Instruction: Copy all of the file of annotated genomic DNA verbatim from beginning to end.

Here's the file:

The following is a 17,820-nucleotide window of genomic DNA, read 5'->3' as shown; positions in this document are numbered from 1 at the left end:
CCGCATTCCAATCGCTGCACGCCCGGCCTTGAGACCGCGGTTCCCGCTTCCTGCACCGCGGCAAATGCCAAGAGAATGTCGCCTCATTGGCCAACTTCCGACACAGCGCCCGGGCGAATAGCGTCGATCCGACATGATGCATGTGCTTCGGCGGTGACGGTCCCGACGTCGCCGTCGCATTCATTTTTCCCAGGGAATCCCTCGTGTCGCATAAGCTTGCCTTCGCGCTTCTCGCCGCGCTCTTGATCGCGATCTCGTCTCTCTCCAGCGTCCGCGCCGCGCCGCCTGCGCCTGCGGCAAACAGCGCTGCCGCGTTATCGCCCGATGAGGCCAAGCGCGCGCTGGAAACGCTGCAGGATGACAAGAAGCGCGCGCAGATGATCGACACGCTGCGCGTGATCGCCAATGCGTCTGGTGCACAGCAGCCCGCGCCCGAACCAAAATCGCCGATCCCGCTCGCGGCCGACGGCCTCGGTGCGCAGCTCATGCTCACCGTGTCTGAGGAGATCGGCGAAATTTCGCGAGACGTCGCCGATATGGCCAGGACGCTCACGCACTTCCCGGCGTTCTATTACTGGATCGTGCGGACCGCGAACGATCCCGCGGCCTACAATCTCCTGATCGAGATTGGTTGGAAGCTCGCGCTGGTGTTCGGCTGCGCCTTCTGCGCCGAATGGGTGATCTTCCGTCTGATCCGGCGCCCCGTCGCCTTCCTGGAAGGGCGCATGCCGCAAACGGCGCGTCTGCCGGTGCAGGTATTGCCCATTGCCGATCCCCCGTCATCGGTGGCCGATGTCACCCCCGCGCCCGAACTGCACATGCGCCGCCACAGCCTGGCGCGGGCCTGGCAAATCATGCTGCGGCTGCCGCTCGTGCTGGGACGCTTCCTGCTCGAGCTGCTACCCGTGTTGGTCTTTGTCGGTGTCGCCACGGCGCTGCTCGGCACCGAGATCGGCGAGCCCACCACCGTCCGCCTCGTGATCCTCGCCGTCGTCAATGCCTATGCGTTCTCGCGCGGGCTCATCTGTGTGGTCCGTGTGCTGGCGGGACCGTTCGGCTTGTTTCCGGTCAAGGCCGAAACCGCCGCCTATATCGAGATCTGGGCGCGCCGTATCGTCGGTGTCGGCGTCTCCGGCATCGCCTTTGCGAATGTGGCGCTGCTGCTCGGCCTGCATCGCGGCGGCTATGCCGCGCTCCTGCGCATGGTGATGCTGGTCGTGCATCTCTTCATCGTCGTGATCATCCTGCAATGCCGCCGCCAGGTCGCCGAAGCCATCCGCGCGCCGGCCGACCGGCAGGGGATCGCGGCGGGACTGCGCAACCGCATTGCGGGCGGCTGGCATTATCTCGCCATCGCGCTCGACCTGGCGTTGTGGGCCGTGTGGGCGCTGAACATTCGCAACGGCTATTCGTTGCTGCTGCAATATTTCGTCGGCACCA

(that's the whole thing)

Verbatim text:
The following is a 17,820-nucleotide window of genomic DNA, read 5'->3' as shown; positions in this document are numbered from 1 at the left end:
CCGCATTCCAATCGCTGCACGCCCGGCCTTGAGACCGCGGTTCCCGCTTCCTGCACCGCGGCAAATGCCAAGAGAATGTCGCCTCATTGGCCAACTTCCGACACAGCGCCCGGGCGAATAGCGTCGATCCGACATGATGCATGTGCTTCGGCGGTGACGGTCCCGACGTCGCCGTCGCATTCATTTTTCCCAGGGAATCCCTCGTGTCGCATAAGCTTGCCTTCGCGCTTCTCGCCGCGCTCTTGATCGCGATCTCGTCTCTCTCCAGCGTCCGCGCCGCGCCGCCTGCGCCTGCGGCAAACAGCGCTGCCGCGTTATCGCCCGATGAGGCCAAGCGCGCGCTGGAAACGCTGCAGGATGACAAGAAGCGCGCGCAGATGATCGACACGCTGCGCGTGATCGCCAATGCGTCTGGTGCACAGCAGCCCGCGCCCGAACCAAAATCGCCGATCCCGCTCGCGGCCGACGGCCTCGGTGCGCAGCTCATGCTCACCGTGTCTGAGGAGATCGGCGAAATTTCGCGAGACGTCGCCGATATGGCCAGGACGCTCACGCACTTCCCGGCGTTCTATTACTGGATCGTGCGGACCGCGAACGATCCCGCGGCCTACAATCTCCTGATCGAGATTGGTTGGAAGCTCGCGCTGGTGTTCGGCTGCGCCTTCTGCGCCGAATGGGTGATCTTCCGTCTGATCCGGCGCCCCGTCGCCTTCCTGGAAGGGCGCATGCCGCAAACGGCGCGTCTGCCGGTGCAGGTATTGCCCATTGCCGATCCCCCGTCATCGGTGGCCGATGTCACCCCCGCGCCCGAACTGCACATGCGCCGCCACAGCCTGGCGCGGGCCTGGCAAATCATGCTGCGGCTGCCGCTCGTGCTGGGACGCTTCCTGCTCGAGCTGCTACCCGTGTTGGTCTTTGTCGGTGTCGCCACGGCGCTGCTCGGCACCGAGATCGGCGAGCCCACCACCGTCCGCCTCGTGATCCTCGCCGTCGTCAATGCCTATGCGTTCTCGCGCGGGCTCATCTGTGTGGTCCGTGTGCTGGCGGGACCGTTCGGCTTGTTTCCGGTCAAGGCCGAAACCGCCGCCTATATCGAGATCTGGGCGCGCCGTATCGTCGGTGTCGGCGTCTCCGGCATCGCCTTTGCGAATGTGGCGCTGCTGCTCGGCCTGCATCGCGGCGGCTATGCCGCGCTCCTGCGCATGGTGATGCTGGTCGTGCATCTCTTCATCGTCGTGATCATCCTGCAATGCCGCCGCCAGGTCGCCGAAGCCATCCGCGCGCCGGCCGACCGGCAGGGGATCGCGGCGGGACTGCGCAACCGCATTGCGGGCGGCTGGCATTATCTCGCCATCGCGCTCGACCTGGCGTTGTGGGCCGTGTGGGCGCTGAACATTCGCAACGGCTATTCGTTGCTGCTGCAATATTTCGTCGGCACCA